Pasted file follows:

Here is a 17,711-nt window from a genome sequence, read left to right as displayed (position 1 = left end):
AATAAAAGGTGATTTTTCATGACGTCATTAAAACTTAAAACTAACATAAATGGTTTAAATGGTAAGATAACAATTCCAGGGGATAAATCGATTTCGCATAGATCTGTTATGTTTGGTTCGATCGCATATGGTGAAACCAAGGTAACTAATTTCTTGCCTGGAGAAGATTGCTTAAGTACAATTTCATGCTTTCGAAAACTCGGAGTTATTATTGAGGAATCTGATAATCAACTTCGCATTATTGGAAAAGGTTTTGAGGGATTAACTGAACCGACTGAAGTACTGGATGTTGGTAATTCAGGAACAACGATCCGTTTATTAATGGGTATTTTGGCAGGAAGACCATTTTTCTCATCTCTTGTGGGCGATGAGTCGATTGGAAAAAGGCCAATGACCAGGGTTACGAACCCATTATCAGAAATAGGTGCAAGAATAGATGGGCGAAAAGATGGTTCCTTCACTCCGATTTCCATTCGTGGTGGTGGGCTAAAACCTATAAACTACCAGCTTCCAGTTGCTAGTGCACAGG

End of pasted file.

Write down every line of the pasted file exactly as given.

Here is a 17,711-nt window from a genome sequence, read left to right as displayed (position 1 = left end):
AATAAAAGGTGATTTTTCATGACGTCATTAAAACTTAAAACTAACATAAATGGTTTAAATGGTAAGATAACAATTCCAGGGGATAAATCGATTTCGCATAGATCTGTTATGTTTGGTTCGATCGCATATGGTGAAACCAAGGTAACTAATTTCTTGCCTGGAGAAGATTGCTTAAGTACAATTTCATGCTTTCGAAAACTCGGAGTTATTATTGAGGAATCTGATAATCAACTTCGCATTATTGGAAAAGGTTTTGAGGGATTAACTGAACCGACTGAAGTACTGGATGTTGGTAATTCAGGAACAACGATCCGTTTATTAATGGGTATTTTGGCAGGAAGACCATTTTTCTCATCTCTTGTGGGCGATGAGTCGATTGGAAAAAGGCCAATGACCAGGGTTACGAACCCATTATCAGAAATAGGTGCAAGAATAGATGGGCGAAAAGATGGTTCCTTCACTCCGATTTCCATTCGTGGTGGTGGGCTAAAACCTATAAACTACCAGCTTCCAGTTGCTAGTGCACAGG